Hurry Up And Wait

Not much posting lately – there are a few balls in the air right now but none of them are resolved enough to write a complete post about. Just when it looks like something is about to happen, there’s another pause to hold it up. So here’s the latest:

Supervillain Coverage: Last week I received the three rounds of coverage from Abbot Management. This proved to be no less complicated than the coverage for Aftershocks. The first reader happened to be the same reader who was negative about Aftershocks, but he gave Supervillain a “Recommend.” However, he had a lot of critical commentary and gave me fairly low marks – basically he felt the script was commercial enough for Abbot to get involved, but he believes the script will require a pretty comprehensive rewrite. His comments revealed that he may have a different basic philosophy than I have regarding what the story is about and what its content should really be, what the script should basically be about. This was… interesting. Thoughtful and philosophical musings about the primal relationship between the expectations of the reader and the writer will result from this some day soon… Anyway, that’s one recommend. And because it came from this particular reader, I thought I was in, no problem.

The second reader was not as critical in his commentary but passed on the script. After the first reader, I was surprised at this. I guess I interpreted the first reader to be the big hurdle, which he apparently wasn’t. So that’s 1 and 1.

The third reader loved it. Loved it. The kind of reader that actually makes the dream seem possible. This reader had been one of the readers who liked Aftershocks, although he was not the same reader that I labeled my ideal reader in that post. So, 2 recommends and 1 pass. This was the same score I racked up with Aftershocks, so I assumed I would receive an email fairly quickly with some discussion as the script made its way up the chain. But after several days, no further news. I’m sure these guys are busy and are reading plenty of stuff, and their speed is still astonishing. But again, no bottom line to report yet. I expect something fairly soon.

Supervillain Option: I checked in with my producers the other day for a progress report. The option lapses in a couple of months, so with an agent possibly interested I thought it best to catch up. They say they still have 80% of the budget committed and they talked to a possible money source a week ago who may be interested in footing the entire bill. So again, progress, but nothing definitive to report.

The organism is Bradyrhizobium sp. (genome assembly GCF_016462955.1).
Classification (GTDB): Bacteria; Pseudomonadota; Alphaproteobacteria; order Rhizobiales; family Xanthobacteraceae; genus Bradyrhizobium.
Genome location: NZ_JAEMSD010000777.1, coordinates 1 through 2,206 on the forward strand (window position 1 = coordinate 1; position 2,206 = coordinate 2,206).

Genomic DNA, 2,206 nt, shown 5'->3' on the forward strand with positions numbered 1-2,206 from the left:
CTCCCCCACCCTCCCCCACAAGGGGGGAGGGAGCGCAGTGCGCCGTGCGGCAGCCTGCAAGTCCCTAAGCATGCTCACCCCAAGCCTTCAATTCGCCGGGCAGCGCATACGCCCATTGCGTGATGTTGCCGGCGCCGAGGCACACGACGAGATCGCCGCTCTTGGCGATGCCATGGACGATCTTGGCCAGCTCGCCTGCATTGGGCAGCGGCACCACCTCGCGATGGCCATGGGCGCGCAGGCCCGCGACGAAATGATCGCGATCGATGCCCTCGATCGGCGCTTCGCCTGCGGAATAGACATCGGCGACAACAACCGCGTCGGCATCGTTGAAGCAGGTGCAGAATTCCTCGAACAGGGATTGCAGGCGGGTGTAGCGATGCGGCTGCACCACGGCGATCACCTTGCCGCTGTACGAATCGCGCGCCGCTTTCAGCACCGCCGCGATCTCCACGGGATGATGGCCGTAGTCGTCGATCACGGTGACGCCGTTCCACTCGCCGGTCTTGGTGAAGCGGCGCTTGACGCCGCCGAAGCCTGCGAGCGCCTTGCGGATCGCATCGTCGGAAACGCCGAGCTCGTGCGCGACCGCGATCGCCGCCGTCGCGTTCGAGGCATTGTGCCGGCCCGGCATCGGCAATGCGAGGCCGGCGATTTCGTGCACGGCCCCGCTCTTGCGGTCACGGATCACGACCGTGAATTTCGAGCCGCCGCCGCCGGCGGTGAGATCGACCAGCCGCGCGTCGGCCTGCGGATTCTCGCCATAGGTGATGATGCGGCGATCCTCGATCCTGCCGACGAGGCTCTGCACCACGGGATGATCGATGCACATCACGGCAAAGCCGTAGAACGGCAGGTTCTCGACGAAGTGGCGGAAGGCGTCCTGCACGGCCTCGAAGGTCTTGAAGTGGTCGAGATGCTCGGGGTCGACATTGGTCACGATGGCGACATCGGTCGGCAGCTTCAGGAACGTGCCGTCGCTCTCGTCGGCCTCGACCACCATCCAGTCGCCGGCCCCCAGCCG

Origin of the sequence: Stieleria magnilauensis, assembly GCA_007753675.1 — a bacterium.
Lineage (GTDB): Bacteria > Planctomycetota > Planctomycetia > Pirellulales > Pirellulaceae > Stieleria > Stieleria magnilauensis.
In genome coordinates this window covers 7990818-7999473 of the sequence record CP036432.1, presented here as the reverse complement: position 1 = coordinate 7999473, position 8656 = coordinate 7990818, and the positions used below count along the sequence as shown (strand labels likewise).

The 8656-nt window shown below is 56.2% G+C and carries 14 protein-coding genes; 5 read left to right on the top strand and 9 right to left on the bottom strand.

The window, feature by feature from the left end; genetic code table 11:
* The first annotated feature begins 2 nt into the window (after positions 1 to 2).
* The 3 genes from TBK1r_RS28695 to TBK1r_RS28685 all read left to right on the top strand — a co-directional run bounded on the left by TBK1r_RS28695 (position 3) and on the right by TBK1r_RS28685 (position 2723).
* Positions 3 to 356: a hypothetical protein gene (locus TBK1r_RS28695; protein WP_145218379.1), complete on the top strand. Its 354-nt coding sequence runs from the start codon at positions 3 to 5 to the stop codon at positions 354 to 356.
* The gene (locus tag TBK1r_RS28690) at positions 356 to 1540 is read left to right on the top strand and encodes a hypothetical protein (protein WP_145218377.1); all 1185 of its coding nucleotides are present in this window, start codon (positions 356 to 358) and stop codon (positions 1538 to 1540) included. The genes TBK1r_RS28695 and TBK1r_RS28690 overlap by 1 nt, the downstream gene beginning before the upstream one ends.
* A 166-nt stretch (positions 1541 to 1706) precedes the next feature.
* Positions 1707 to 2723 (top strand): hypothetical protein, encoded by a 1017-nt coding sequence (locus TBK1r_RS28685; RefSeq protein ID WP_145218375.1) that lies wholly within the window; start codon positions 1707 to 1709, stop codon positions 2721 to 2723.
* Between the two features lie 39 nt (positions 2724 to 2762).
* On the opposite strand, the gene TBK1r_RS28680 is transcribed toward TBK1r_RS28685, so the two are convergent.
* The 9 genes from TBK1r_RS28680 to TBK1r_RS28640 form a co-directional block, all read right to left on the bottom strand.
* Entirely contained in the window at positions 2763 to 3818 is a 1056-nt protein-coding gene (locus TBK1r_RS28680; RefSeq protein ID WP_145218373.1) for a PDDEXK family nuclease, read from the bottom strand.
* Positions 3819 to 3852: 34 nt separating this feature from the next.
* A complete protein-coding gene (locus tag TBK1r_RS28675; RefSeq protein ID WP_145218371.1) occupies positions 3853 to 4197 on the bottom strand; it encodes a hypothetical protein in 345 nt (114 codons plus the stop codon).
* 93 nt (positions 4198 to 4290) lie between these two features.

Dead Guy: The Good News is that act one is one scene away from being done. We have reached Syd Fields’ infamous plot point one. The Bad News is that this scene will begin on page 39. Yes, it’s way long. I’m up to 39 script pages/50 pages total with outline. The Very Bad News is that I still don’t have a firm enough grasp on The Line to take me through Act 2. Much more thinking work required. Have I mentioned that this may actually be a novel and not a screenplay? Dead Guy is about to move to the back burner to make room for

Psycho Ex: Currently at 45 script pages/54 with outline. It had stalled in the act two lull, but I’ve come up with a couple of ideas to make The Line stronger. It appears that the point/counterpoint strategy of writing two mirror-image scripts simultaneously might have actually worked for once: getting stuck on one has energized me on the other one. Imagine that.

It’s been crazy busy at work and will remain so through the end of March, so I may not make much headway for a while. As for The Challenge 2.008, the scripts appear to be moving in parallel as I had suspected, so the idea of a timetable becomes… complicated. That seems to be the theme these days.

Only one way to simplify everything: just keep writing.


5 Responses to Hurry Up And Wait

  1. Sue Massey says:

    I found your site on google blog search and read a few of your other posts. Keep up the good work. Just added your RSS feed to my feed reader. Look forward to reading more from you.

    – Sue.

  2. mcamp says:

    me too.
    I got back coverage on a screenplay in about three days, (I accidentally uploaded the wrong script, a sucky, sucky (if that’s a word) script of old) and it failed misserably, but it was not a surprise to me. I didn’t bother letting them know when I realized what I had done, don;t know if that was a good decision or a bad one.
    anyway, they still have the one I am proud of and it’s been quite a while with no word, maybe that’s a good thing, maybe not.

    I do wish now I had just told them to delete the one I already got back.

    hind sight is 20-20

    thanks for your posts, I visit everyday and always hope to see something new here.


  3. Robb says:

    Thanks guys for the feedback – I really appreciate it.

    Mike – I wouldn’t worry about sending the wrong script. When they read your best work they will evaluate it for itself and nothing more. If they feel they can make money on it, anything else they may have read of yours will not matter. That’s all there is to it. Good luck and let us know what happens.

  4. Will says:

    Hey man,

    As a fellow script writer I found your blog interesting. It is good that a company over there is doing this for free. It is hard to find a company that generous over here.

    Anyway. I noticed that you were having probles understand the process of coverages. As I have been through the process a few times, I have been recommended these websites

    I try and pass them on to people. We need to help each other. Keep up the good work!!

  5. Robb says:

    Thanks Will for the comment and the links. I was a reader for a few companies years ago, and those are great wordplayer articles for everyone to check out.

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